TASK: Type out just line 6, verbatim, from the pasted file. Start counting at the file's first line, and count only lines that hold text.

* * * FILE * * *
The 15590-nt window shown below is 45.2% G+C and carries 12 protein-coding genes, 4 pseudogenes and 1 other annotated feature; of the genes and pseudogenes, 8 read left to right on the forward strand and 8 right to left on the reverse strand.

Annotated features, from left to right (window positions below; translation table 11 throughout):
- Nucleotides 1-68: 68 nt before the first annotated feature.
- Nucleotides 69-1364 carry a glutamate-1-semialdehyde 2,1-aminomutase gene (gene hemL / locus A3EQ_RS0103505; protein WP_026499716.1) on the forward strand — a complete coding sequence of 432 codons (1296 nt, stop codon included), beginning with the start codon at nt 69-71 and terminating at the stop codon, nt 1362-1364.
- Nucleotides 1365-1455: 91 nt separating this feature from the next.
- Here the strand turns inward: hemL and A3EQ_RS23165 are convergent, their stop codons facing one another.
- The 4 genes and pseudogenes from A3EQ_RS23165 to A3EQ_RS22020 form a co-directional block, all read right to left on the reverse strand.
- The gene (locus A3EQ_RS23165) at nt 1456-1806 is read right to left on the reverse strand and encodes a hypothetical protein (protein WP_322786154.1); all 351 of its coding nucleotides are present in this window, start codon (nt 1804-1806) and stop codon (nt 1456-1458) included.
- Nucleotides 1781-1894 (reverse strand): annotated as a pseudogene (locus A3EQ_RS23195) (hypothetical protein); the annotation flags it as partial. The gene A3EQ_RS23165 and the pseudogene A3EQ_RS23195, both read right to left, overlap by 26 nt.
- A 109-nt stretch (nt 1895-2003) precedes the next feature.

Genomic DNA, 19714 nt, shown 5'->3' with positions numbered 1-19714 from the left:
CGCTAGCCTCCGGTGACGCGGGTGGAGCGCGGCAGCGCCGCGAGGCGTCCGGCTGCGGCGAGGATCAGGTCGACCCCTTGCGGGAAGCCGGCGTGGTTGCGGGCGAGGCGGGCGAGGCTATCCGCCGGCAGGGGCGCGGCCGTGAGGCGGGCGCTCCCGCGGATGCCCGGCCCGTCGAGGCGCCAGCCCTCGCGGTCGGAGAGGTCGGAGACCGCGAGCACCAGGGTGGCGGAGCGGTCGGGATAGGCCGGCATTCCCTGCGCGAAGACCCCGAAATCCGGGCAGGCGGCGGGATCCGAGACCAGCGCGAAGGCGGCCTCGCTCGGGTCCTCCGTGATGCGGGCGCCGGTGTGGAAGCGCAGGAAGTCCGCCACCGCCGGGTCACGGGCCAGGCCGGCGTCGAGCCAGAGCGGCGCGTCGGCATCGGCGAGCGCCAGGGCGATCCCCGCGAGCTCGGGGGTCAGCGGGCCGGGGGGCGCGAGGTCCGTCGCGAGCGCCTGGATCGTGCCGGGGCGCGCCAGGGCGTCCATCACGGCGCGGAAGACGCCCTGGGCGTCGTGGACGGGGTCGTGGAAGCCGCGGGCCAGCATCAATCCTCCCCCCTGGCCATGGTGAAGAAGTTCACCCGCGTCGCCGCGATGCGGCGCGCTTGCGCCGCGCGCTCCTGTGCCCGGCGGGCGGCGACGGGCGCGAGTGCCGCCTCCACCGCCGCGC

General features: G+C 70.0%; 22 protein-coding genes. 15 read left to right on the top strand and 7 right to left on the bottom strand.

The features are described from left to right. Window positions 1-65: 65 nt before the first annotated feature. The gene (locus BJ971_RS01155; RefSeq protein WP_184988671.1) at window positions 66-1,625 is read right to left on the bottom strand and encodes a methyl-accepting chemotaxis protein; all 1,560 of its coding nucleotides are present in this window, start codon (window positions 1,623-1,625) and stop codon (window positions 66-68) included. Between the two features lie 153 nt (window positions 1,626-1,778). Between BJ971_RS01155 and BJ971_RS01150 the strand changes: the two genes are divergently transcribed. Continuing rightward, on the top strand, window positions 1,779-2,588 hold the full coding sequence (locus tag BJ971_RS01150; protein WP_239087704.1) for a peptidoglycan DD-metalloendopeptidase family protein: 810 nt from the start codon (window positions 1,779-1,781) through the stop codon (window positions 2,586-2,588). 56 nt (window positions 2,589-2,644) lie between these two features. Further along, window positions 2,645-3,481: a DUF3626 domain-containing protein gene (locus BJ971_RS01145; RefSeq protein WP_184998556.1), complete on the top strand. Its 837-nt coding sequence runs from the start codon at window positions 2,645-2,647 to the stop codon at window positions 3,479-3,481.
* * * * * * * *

- Here the strand turns inward: hemL and A3EQ_RS23165 are convergent, their stop codons facing one another.